Bluesky, on the other hand, uses automated moderation. In many ways, it closely mimics Twitter in its heyday (unsurprising, really, given the Dorsey involvement) and you’d be forgiven for forgetting you’d switched to a new platform.

You get the option to choose an algorithm to follow per your requirements; limit your feed to just people you follow, or a custom one that learns what you like (a ‘for you’ feed tailored to your needs, baby!).

Although it’s separated from Twitter, Bluesky is still a corporate-backed product. It’s open source, and may soon let you host your own instance, Mastodon-style, but for now it’s a board-controlled entity.

Even if it completes its federation network and lets you self-host instances, Bluesky as a primary platform will use advertising and other monetization strategies.

Another one-up for Mastodon, perhaps, is its non-profit status and crowdfunded development. It’s not reliant on investors (like Twitter was…) and companies and users donate to Mastodon, keeping it free from monetization.

When it comes to privacy, both Mastodon and Bluesky get points for not requiring a phone number for sign up. Beyond that, Mastodon seems to come out ahead.

It allows users to push public posts or post only for followers and interact with individual followers using private mentions (a bit like direct messaging, which isn’t technically an option). You can also request an archive of your data and export it in an Activity Pub compatible format, and easily move your data to another instance or (within some limits) even move your account data to another handle.

Mastodon’s privacy policy is simple and easy to understand. Bluesky vs. MAstodon. Mastodon data exporting.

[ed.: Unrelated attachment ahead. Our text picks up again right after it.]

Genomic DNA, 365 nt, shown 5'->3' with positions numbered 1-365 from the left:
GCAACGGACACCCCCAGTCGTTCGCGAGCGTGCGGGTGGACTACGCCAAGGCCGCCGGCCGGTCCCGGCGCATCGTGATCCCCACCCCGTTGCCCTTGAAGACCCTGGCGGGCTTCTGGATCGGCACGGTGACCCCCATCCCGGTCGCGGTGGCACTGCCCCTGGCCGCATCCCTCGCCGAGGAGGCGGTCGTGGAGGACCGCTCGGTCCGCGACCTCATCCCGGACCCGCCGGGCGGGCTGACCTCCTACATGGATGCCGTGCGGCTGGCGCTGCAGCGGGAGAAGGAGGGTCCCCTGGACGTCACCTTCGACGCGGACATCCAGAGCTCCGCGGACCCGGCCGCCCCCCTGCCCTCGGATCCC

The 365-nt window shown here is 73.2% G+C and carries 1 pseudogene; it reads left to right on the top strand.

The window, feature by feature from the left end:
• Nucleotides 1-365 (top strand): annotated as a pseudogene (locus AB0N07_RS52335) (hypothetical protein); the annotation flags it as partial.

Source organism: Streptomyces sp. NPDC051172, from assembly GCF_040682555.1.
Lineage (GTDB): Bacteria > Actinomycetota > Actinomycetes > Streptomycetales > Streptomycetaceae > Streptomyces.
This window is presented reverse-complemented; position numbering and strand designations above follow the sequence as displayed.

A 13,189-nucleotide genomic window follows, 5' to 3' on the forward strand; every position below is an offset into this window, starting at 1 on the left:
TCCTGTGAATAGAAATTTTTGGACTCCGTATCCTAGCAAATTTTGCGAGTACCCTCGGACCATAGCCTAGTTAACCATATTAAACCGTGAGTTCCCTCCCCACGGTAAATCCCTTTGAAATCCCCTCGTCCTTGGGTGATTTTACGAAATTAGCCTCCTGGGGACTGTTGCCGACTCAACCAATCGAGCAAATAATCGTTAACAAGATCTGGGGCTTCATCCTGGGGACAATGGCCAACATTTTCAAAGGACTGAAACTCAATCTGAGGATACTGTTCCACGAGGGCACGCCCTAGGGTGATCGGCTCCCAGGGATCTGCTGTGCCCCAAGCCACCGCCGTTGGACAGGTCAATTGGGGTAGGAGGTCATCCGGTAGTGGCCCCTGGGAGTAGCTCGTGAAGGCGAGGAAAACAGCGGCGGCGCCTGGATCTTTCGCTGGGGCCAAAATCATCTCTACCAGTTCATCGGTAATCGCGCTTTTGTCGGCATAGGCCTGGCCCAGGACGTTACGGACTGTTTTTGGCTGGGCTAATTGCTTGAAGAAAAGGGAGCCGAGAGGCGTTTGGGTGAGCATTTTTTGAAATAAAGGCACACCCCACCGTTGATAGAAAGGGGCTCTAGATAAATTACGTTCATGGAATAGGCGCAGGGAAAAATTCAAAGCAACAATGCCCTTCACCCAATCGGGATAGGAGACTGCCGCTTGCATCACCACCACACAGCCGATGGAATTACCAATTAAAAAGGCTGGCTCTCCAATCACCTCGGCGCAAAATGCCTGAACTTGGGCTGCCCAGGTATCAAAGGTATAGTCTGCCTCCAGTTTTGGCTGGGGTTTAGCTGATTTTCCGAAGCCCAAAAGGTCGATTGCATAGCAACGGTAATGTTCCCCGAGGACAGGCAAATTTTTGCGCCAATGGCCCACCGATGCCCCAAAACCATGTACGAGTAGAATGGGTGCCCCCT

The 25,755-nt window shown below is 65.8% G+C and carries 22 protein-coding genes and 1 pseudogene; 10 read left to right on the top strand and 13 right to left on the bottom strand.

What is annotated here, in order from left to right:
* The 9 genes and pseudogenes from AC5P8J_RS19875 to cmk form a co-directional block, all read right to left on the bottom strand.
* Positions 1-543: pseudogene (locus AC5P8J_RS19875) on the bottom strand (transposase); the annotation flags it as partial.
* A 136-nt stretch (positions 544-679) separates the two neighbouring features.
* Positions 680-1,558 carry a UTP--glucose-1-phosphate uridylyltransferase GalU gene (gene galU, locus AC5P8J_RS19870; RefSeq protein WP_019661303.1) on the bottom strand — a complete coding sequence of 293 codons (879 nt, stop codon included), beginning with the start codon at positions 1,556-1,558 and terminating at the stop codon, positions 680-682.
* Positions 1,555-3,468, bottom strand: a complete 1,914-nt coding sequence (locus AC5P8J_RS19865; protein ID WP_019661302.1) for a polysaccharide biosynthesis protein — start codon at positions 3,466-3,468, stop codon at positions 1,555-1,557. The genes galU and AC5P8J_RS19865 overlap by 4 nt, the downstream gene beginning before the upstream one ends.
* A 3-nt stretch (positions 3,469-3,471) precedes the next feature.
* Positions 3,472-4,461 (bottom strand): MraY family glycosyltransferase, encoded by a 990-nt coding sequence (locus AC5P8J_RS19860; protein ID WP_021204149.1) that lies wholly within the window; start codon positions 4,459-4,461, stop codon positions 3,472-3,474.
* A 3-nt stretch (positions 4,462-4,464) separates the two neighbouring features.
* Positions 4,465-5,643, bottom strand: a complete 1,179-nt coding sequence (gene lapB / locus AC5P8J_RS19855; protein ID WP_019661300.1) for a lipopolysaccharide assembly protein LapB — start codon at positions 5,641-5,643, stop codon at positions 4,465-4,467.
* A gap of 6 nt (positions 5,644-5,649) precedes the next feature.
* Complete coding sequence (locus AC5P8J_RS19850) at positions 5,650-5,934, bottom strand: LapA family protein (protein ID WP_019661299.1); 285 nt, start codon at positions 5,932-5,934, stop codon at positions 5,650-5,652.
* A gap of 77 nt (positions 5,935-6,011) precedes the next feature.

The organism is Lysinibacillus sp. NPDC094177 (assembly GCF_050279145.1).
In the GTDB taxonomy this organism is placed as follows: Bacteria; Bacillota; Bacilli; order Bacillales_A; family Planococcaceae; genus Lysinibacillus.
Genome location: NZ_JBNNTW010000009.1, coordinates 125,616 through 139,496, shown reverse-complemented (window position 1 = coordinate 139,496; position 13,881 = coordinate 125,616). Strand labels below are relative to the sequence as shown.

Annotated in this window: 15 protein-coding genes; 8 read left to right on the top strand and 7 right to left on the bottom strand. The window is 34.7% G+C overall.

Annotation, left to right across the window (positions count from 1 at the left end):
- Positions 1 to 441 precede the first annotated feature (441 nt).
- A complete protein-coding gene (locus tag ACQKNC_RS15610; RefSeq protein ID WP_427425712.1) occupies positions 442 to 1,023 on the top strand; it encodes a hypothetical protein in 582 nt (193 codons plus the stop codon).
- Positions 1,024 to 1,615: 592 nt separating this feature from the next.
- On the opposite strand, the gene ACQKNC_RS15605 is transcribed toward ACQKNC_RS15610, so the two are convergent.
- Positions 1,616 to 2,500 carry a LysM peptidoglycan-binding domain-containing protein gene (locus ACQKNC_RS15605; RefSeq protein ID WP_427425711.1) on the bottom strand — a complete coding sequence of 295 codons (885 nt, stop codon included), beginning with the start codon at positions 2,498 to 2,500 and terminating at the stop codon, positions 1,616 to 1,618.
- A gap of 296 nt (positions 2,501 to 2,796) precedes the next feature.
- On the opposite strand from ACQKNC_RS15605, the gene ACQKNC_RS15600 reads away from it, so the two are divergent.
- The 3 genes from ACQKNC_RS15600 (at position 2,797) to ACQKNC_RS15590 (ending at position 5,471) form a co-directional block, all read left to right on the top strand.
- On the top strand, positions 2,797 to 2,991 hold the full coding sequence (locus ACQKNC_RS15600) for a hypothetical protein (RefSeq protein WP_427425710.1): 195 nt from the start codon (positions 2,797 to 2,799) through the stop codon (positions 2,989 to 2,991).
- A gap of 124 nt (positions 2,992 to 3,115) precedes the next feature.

You can’t make your profile private in the same way you can on Instagram or X, but there is a setting that automatically deletes posts, and you can set up your account so you manually approve followers.

Bluedsky does offer private accounts but doesn’t use two-factor authentication – which Mastodon does. Plus, if your Bluesky account is private, your posts are only hidden from view for users who haven’t logged in to the site. The data is public to any other server connected to the network.

Data export is in the beta phase, so getting it all downloaded is a mammoth task. Bluesky’s privacy policy does clarify it might use your personal information for marketing and research and share it with third party services. FOSS doesn’t think it’s a good privacy policy for web service in 2024.

The thing is, both Bluesky and Mastodon come out remarkably well against the platform they might replace – and the major social media that’s owned and run by tech giants. Depending on what’s spurred you to seek an X alternative, the two platforms offer a well-rounded selection.

Mastodon, though perhaps on the moral high ground, definitely requires more effort to set up and establish a presence – or at least a timeline that keeps you scrolling in the same way algorithm-run feeds do. Bluesky offers pretty much what was lost in the switch to X, perhaps without the years of user-feedback-influenced improvements.

Early reviews of Bluesky, back in invite-only beta, all celebrated its comparative positivity, harking back to ‘simpler times’ online. Whether it’s remained quite so fluffy and nice is questionable – as is how strong a marketing factor that will be.

Increasingly, you’ll notice that if you scroll to the bottom of a company’s website there’ll be a link to a Bluesky or Mastodon account – maybe even both. While the more mainstream services are still going, there is a sense that they’ve exhausted their peak and a new era of social media feels closer to realization than it has for years – maybe even since the beginning of Instagram.

So, give one of the alternatives a go, even if only to say you were there when it all started.

Tired of the Twitter swamp? Be more Groot…